News / The Network Imprimer
The Network - 14/11/2008
Europa Cinemas Awards 2008 - Best Entrepreneur
LIGHT HOUSE CINEMA (DUBLIN) and access CINEMA (Ireland)
Supporting "cultural diversity and personal expression in world cinema"
It took almost twelve years for Light House Cinema to be reincarnated in a permanent, custom-built 21st century building as part of the large-scale urban regeneration project at Smithfield Market after operating on the site of the former Curzon Cinema in Dublin's city centre for eight years from 1988 - 1996.
On May 9 of this year, cinema managers Neil Connolly and Maretta Dillon were finally able to open the doors to the four-screen, 600-seat commercially operated cultural cinema, with screens ranging from the intimate 68-seater to a spacious cinema with seating for 277.
The project had been endorsed by the Cultural Cinema Consortium, a strategic partnership of The Arts Council and the Irish Film Board, with a capital grant of €750,000, and the Department of Arts, Sports and Tourism provided the vital additional grant of €1 million, prompting the developers Fusano Properties agreeing to stump up the rest of the investment required to complete the project.
In their mission statement, Connolly and Dillon declare that the Light House Cinema is “committed to championing films of quality from original, creative film makers” while passionately supporting “cultural diversity and personal expression in world cinema”. Their aim, they say, is “to firmly establish Light House Smithfield as a springboard for wider distribution of independent, world cinema in Ireland.”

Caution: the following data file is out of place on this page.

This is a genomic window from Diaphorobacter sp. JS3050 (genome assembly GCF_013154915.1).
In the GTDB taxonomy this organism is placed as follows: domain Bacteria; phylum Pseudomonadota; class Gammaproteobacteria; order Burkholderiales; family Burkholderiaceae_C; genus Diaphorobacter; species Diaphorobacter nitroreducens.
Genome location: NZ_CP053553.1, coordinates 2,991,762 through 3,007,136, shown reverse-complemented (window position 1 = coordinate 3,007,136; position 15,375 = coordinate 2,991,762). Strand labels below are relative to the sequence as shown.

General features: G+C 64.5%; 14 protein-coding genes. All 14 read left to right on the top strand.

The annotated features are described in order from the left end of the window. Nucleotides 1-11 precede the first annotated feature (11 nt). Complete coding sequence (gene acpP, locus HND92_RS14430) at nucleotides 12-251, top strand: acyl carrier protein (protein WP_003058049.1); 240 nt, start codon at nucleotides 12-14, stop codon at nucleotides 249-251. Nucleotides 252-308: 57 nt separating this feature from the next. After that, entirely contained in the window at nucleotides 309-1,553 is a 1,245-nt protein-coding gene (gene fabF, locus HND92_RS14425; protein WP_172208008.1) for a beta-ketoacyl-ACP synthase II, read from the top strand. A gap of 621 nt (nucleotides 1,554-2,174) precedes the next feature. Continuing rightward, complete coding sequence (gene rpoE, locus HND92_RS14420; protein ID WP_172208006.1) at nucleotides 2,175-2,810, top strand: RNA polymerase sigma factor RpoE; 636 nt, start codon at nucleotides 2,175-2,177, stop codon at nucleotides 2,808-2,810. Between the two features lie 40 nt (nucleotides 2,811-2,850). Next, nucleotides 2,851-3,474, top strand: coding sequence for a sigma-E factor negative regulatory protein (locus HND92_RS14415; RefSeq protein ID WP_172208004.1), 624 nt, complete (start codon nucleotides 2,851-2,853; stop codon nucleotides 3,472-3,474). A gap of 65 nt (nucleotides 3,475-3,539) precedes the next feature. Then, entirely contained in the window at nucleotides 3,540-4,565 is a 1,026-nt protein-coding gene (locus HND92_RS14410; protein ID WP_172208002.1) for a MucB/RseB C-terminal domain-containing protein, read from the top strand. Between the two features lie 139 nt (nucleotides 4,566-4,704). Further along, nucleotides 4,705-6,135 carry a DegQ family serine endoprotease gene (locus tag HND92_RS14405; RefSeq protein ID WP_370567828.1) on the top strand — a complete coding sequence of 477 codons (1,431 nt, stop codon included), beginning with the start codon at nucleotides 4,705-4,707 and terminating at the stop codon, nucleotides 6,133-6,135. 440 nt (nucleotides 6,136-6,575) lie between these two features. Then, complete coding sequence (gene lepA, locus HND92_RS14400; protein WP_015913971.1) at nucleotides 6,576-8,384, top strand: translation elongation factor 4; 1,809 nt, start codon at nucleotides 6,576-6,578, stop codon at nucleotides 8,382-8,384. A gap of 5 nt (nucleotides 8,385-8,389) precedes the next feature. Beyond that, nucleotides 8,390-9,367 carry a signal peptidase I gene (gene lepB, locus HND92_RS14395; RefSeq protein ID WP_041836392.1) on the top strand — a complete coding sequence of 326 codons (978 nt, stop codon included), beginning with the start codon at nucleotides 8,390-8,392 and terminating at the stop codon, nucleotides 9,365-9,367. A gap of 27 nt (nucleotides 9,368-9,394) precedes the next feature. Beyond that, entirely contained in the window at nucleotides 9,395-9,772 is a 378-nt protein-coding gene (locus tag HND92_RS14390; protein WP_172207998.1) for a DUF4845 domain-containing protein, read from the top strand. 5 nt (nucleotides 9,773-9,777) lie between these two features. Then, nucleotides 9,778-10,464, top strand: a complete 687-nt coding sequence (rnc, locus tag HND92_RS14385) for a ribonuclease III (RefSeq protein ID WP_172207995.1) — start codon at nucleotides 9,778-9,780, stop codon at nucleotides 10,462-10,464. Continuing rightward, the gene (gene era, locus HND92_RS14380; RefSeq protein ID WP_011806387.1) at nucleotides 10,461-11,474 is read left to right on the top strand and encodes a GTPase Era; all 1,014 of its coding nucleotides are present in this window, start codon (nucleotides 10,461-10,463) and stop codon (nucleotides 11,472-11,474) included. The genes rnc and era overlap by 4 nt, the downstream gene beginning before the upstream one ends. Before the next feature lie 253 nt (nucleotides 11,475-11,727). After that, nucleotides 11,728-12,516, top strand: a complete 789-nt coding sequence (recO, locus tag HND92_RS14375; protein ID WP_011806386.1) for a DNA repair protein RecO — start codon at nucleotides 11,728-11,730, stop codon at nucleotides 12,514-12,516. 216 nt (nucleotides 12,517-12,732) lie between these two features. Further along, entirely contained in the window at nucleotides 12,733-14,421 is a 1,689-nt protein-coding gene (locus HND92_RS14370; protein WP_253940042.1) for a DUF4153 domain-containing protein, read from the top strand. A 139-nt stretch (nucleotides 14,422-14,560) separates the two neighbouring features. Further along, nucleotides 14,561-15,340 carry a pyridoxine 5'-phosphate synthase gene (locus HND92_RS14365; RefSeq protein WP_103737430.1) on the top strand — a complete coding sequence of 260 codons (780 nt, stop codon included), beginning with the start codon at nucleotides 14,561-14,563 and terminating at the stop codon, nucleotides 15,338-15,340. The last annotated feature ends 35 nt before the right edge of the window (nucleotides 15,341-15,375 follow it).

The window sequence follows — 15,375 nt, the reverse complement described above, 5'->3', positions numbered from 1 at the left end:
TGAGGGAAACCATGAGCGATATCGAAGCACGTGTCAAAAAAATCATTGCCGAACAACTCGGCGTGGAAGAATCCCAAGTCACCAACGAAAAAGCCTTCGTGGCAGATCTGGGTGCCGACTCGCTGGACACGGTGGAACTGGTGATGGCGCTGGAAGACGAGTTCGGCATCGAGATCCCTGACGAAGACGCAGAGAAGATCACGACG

Meanwhile, access>CINEMA, managed by Maretta Dillon during many years and now by Maeve Cooke, is an indispensable element of regional cultural cinema exhibition in Ireland, working with over 60 venues around Ireland, 18 of which screen from 35mm and the rest from DVD.
access>CINEMA's member groups range from professional arts centres to voluntary film societies and exist in various different kinds of venues. 12 of its 35mm screening venues, including Wicklow's Mermaid Arts Centre, the Galway Film Society, Waterford Film For All and Bantry Cinemax have been members of the Europa Cinemas network since 2004.
The key aims of access>CINEMA are “to give local audiences the opportunity to see a range of world cinema, not usually available on commercial cinema screens, to act as an information resource, offering advice and expertise in the area of film programming and technical presentation, to undertake a lobbying/advocacy role within the larger arts and film sector, and to support the work of Irish film makers.”
Recent activities have included a collaboration with the Carlow African Film Festival; a special screening of the Irish film Anton at the Clones Film Festival; and a partnership with Waterford Film For All in the French Film Festival at Waterford's Storm Cinemas.
Pictures (from left):
Neil Connolly, Maretta Dillon, Light House, Claude-Eric Poiroux, Éoin Hayes (access), Mermaid Arts (Wicklow)